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Hark! A Christmas Story (Prose Poem)

In the year 1958 my life stunk like the part of that big city that smelled of stale beer or worse—the constant odor of yeast. Times were hard for this student. Across the street, the neighborhood tavern’s broken sign flickered drunkenly, Sch~itz Beer; one letter had gone AWOL, but what boozer would care, as long as the watering hole was open for business? Shadows dance in the flickering neon light; the mood’s almost perfect—for slashing my wrist. No, really, I should buy a light bulb for a dump that my stingy landlady rents out as a “studio.” But the redhaired ex-flapper girl turned landlady—I nicknamed her “Red”— doesn’t permit anything over 40 watts. Now and then, she will draws attention to her still impressive breasts, but I wish she’d offer me a 60-watt light bulb instead. It’s so dark in here, roaming roaches collide on my linoleum-covered kitchen floor. Yucky? Not really; they clean up every unwashed cup and bowl. Why fight them? They’ve been here since Adam and Eve set up housekeeping in this place. One small thing: ask not how I can stand this kitchen’s odors. These are trifles when one lives in this city’s brewery district; trust me, I have seen my roaches heave at the stench of brewer’s yeast. It permeates the house, clings to clothes, and ferments the brain. Tonight, by the twinkling of that neon sign, I watch the mother of all roaches lift the linoleum’s upturned corner. Crunch. Something inside me snaps. All right! I give up, and gather my belongings; I’ll humble myself before my parents, and they’ll forgive me. After all, it’s Christmas and I know, Jimmy Stewart will have softened them up by now. “It’s a Wonderful Life” will do it. But here is the big question: Will my landlady let me pass? I owe her rent. Through her open apartment door I hear Bing and Catherine Crosby croon— I tiptoe down the hall. The old TV flickers worse than that Sch~itz sign across the street . . . . But—foiled again; my landlady can sense an escaping rent check. Nothing escapes her sharp eyes and finely-tuned ears. Caught! Then, to my surprise, she gently speaks, “Come right in.” And then she said, “Merry Christmas, young fellow; now close your eyes.” I feel a motherly kiss on my cheek, “This is my gift to you; and never mind the rent,” and with that, she sends me on my way. See? Christmas does soften the heart—even that of a stingy landlady. Or was it because she realized that one can’t squeeze blood out of a turnip . . . me?

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The story told here is exciting, spectacular, and captures my attention immediately. I love the alternating attention to details such as the sign across the street, and random phrases perfectly turned ignite my imagination. I like your title a lot, especially how it ties in to the story's (and Red's) ending note. :)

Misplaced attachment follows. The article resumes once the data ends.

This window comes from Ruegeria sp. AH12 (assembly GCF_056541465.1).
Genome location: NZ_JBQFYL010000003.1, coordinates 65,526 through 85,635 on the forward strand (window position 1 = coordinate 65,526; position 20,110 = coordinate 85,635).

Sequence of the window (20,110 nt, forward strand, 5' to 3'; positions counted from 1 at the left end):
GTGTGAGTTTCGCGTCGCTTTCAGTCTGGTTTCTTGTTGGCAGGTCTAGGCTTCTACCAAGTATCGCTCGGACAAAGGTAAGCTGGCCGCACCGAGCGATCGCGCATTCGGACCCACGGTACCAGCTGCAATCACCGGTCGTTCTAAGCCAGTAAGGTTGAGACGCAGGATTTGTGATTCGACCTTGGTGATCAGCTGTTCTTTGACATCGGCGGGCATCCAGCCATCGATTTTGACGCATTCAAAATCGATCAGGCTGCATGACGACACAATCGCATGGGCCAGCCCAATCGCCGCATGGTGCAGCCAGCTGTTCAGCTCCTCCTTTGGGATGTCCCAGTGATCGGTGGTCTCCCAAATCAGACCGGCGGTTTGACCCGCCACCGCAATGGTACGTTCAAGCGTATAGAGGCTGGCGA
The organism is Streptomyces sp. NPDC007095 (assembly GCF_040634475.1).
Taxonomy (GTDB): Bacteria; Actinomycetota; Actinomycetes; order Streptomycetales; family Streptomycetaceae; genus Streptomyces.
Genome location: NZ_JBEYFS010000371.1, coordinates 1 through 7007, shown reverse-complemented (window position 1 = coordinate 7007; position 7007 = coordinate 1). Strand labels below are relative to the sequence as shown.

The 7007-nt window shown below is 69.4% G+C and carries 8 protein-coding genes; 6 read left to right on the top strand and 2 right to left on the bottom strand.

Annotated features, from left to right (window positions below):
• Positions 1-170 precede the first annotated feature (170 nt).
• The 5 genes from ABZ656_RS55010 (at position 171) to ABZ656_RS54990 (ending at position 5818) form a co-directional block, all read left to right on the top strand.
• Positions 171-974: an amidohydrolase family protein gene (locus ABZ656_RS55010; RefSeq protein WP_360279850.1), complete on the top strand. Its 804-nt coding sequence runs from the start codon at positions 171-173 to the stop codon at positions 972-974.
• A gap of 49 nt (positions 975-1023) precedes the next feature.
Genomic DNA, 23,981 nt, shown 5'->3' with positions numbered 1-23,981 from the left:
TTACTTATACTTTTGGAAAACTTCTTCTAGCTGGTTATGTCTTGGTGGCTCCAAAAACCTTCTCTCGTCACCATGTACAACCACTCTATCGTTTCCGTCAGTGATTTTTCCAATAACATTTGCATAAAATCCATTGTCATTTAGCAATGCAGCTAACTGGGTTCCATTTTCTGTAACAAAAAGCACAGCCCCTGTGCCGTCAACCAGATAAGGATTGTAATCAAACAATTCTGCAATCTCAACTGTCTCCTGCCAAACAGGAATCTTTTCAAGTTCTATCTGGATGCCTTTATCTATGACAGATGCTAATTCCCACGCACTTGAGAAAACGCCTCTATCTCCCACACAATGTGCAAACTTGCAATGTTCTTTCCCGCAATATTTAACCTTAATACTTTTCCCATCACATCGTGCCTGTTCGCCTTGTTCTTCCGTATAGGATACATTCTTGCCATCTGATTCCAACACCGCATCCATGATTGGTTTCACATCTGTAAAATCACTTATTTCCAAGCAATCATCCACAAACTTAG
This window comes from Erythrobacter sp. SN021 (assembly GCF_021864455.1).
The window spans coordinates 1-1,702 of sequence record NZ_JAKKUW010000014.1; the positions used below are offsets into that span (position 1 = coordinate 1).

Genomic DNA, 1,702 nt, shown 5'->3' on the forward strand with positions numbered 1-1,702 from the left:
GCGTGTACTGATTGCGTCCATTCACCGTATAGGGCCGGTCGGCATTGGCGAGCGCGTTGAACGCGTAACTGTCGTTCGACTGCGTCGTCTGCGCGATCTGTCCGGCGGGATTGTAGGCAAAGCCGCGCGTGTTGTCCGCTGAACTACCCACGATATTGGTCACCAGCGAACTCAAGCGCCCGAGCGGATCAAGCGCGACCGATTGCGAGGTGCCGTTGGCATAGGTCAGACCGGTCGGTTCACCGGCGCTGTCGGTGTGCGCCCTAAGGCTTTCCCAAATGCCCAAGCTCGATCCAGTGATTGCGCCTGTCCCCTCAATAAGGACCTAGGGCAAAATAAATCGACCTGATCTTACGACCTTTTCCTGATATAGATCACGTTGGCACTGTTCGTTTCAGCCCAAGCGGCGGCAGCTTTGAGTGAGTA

Amazing job, and thank you for sharing this! I really enjoyed reading it. :)

"The true alchemists do not turn lead into gold; they turn the world into words." -William H. Gass

I'm truly delighted that you took the time it takes to read my rather lengthy prose poem and then comment on it in such a delightful manner. Thank you so very much, and have a Happy New Year, dear Ms Asche.
Van (Jerry)

author comment

my first apartment! Not quite so bad, but it certainly does ring a bell. I left the day that my rent was due for the next month.
Our landlady didn't mess around; first month in advance and on the anniversary of the day you moved in. No rent? Get the @#*$ out! Her grandson was a bruiser and would throw your stuff in the street! Anyway, I too, liked the turn of the phrase and the broken sign. I guess that you might have that new style you are looking for. Nice stuff! ~Geez.

It seems that the days and hours that people
are available for chatroom are staggered and
not a good match for most everyone. How about
if everyone just shows up at the door, whenever
they have a few free minutes?

I feel that I need to apologize for posting such a long prose poem, but it had been on my back burner for years and I couldn't mke up my mind what to do with it. The story is truel, and Red's kiss on my cheek still burns like purgatory's fire. Ladies at advanced age do their best tol keep that memory alife. It's a curse. Lol. Thank you, Sir.

author comment

I am a novice at the “prose poem” shape, structure, and use of white space, really. Like the storyline, tho. Some I’ve read before seem like chain-of-thought writings.

Do you write much in this form?

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No, I'm not overly fond of this form as it has a tendency to turn into straight prose, however I would argue that the story I endeavored to write fits the criteria. By definition, prose poetry is a literary work that exhibits emotional effects and heightened imagery--which I believe I achieved. Thanks Ray; I'm glad you checked this out.

author comment
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